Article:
Ethics, Sir Bradley Wiggins and the accountancy profession: Part 2

Tour of Britain Cycle Race 2016
Philip Fisher
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The response to last week’s column about Sir Bradley Wiggins, ethics and the profession was so great and the opinions so widespread that it seemed worth revisiting the issue and exploring it a little further, since the underlying considerations really do apply to the profession. I have also carried out some additional research, which may some shine additional light. 

For anyone that has not yet read that column, in brief it noted the controversy that had arisen in the press regarding the activities of Team Sky following comments from a government committee, implicating inter alia Sir Bradley Wiggins, Sir Dave Brailsford, Sir Mo Farah and Lord Coe.

To start at the beginning, I must unreservedly apologise and withdraw the statement that Sir Bradley has not suffered from asthma. My lack of medical knowledge meant that I did not realise the following description used on an exemption certificate was a long way of saying “asthma”  –  “lifelong allergy to pollen nasal congestion/rhinorrhoea sneezing throat irritation, wheezing leading to dyspnoea eye-watering runny nose known allergy to grass pollen.”

It appears that this condition is particularly prevalent among competitive cyclists. Whereas 8% of the population at large suffers from asthma, 40% of competitive cyclists are afflicted. Coincidentally, the list also includes Chris Froome, another Team Sky Tour de France champion.

A strong opinion expressed by a number of our readers and shared with Sir Steve Redgrave no less, is that if an athlete is operating within the letter of the law, then he or she is doing nothing wrong. In their view, the problem is with the law, which should be changed to prevent what the man/woman in the street would regard as cheating; in this case t, e use of a strong drug to enhance performance, which just happens to be covered by a medical exemption created for a different purpose. The school does not seem to be too concerned about ethics.

If anyone in the world of cycling and sport more generally wants to rescue increasingly murky reputations, a proposal to cut out this kind of abuse could be very simple. In all of these cases, there has been abuse of rules that permit athletes to take banned drugs for health reasons via a Therapeutic Use Exemption (TUE). Clearly, if you stop all such exemptions, the abuse will end.

Without having any medical knowledge, the likelihood is that a number of athletes will suffer serious health problems as a result and some might die. However, it could be argued that over the years enough athletes have faced early death as a direct consequence of substance abuse so maybe this could be viewed as replacing one evil with another? However, you have to say that such a proposal would be completely unacceptable for obvious reasons.

The world of taxes a little bit different. Practitioners seem to forget the fact, but anyone with a professional accounting or tax qualification is covered by a code of ethics. Going a step further, we are now required to comply with the Professional Conduct in Relation to Taxation guidelines. One wonders if or when these obligations will actually get some teeth? I’ve not yet heard of any professionals being penalised or excluded from membership for failing to comply.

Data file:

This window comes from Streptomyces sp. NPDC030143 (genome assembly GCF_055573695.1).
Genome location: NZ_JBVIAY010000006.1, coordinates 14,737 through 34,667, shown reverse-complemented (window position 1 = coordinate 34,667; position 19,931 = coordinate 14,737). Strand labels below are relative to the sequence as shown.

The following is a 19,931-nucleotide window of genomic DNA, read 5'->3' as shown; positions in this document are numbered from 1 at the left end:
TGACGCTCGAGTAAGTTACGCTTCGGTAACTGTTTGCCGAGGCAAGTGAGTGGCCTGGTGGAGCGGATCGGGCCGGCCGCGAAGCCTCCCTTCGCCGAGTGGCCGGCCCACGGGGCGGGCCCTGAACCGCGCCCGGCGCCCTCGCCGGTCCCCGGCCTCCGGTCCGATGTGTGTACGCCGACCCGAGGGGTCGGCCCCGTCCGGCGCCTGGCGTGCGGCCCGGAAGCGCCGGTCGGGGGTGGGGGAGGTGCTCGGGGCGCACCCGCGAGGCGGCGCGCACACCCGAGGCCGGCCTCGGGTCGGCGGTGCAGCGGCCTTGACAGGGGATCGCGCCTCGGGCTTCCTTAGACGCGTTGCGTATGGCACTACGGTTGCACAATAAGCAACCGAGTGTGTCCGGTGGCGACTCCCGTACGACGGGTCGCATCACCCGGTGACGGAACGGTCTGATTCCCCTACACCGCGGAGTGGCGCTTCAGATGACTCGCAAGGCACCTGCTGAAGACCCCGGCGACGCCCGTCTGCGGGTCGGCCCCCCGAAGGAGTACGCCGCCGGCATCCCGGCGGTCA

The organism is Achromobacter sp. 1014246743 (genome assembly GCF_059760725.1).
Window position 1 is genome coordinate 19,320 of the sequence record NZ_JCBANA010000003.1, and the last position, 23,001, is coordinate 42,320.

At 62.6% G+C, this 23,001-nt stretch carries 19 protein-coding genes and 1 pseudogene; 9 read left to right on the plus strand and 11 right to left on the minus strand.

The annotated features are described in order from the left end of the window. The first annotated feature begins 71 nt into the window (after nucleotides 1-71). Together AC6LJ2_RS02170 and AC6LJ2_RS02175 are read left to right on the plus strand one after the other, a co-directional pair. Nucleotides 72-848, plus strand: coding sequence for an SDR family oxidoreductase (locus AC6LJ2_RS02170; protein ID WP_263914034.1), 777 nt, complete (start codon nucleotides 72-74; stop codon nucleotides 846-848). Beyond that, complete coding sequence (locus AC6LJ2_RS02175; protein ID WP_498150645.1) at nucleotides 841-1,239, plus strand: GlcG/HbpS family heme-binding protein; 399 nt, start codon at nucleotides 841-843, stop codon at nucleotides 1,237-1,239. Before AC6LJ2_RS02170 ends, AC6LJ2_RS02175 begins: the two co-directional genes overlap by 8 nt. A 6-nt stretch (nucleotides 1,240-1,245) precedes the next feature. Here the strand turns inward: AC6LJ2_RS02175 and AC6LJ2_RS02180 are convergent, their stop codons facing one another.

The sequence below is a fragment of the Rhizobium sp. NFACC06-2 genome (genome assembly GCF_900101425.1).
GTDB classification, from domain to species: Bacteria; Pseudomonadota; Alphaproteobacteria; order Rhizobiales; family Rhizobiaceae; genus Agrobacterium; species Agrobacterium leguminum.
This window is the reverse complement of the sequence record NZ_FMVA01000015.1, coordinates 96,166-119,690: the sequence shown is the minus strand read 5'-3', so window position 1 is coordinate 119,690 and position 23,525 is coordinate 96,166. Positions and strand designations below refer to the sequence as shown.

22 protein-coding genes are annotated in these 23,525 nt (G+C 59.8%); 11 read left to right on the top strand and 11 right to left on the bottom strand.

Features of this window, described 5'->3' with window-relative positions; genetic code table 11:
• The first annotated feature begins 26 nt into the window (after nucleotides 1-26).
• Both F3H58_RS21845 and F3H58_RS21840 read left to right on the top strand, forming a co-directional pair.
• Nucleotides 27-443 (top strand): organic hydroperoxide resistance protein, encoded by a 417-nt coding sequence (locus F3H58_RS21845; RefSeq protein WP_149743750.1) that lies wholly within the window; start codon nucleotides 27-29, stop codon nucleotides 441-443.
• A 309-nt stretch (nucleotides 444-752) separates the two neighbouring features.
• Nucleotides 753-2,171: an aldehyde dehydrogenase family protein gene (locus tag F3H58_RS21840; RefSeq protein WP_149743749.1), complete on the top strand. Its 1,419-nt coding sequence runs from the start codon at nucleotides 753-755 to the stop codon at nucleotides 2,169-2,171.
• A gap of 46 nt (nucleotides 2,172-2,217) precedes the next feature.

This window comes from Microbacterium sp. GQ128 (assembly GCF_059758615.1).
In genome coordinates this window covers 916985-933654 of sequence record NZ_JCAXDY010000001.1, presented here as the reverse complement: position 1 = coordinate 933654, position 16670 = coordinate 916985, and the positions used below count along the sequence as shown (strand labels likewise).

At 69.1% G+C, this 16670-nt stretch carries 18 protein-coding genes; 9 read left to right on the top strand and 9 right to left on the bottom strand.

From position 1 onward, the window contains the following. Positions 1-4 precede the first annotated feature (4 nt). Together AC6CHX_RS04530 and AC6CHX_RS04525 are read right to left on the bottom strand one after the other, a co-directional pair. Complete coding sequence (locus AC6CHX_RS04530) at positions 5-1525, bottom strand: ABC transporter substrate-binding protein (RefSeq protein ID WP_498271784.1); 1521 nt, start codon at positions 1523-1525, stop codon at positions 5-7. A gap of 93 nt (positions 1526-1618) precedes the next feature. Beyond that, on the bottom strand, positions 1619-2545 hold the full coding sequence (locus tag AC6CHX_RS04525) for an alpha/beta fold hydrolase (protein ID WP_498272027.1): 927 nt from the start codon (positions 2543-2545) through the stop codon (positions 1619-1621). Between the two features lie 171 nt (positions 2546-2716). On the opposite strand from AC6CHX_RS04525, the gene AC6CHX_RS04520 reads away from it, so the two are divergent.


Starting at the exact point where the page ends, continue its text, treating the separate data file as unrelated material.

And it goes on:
Taking a different approach, it would also be possible to create powerful legislation to cut out abuse in a number of areas. Pleasingly, this would not lead to any deaths, although it could make a lot of tax (non-) payers considerably poorer.

For example, the legislators could state that any payment made directly or indirectly for the benefit of employees is automatically subject to PAYE and NIC. If this included payments to trusts or by way of shares that would cut out much abuse, although many who were doing nothing wrong would be swept up in attempts to provide wide ranging laws to catch those the current taking advantage of the wording of legislation.

In parallel, simplifying tax law along the way, the government could determine that all contractors are to be taxed as employees, including those providing services via personal service companies. Once again, many innocent parties would suffer but what the hell, if we want to cut out abuse let’s do it properly.

The sad conclusion is that we are now living in a greedy, frankly quite nasty, society where far too many people are trying to take unfair advantage and win at all costs whether in the fields of sports or taxes. While most people recognise that this is going on, far too few seem to feel any need to recommend strong action to prevent such behaviour.

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16th Mar 2018 12:22

why all the fuss? This is not a new phenomenon. Schemers will be schemers in any century. Greed will not go. Money will also hang around for a bit longer. Concentrate on personal happiness and don't be jealous.

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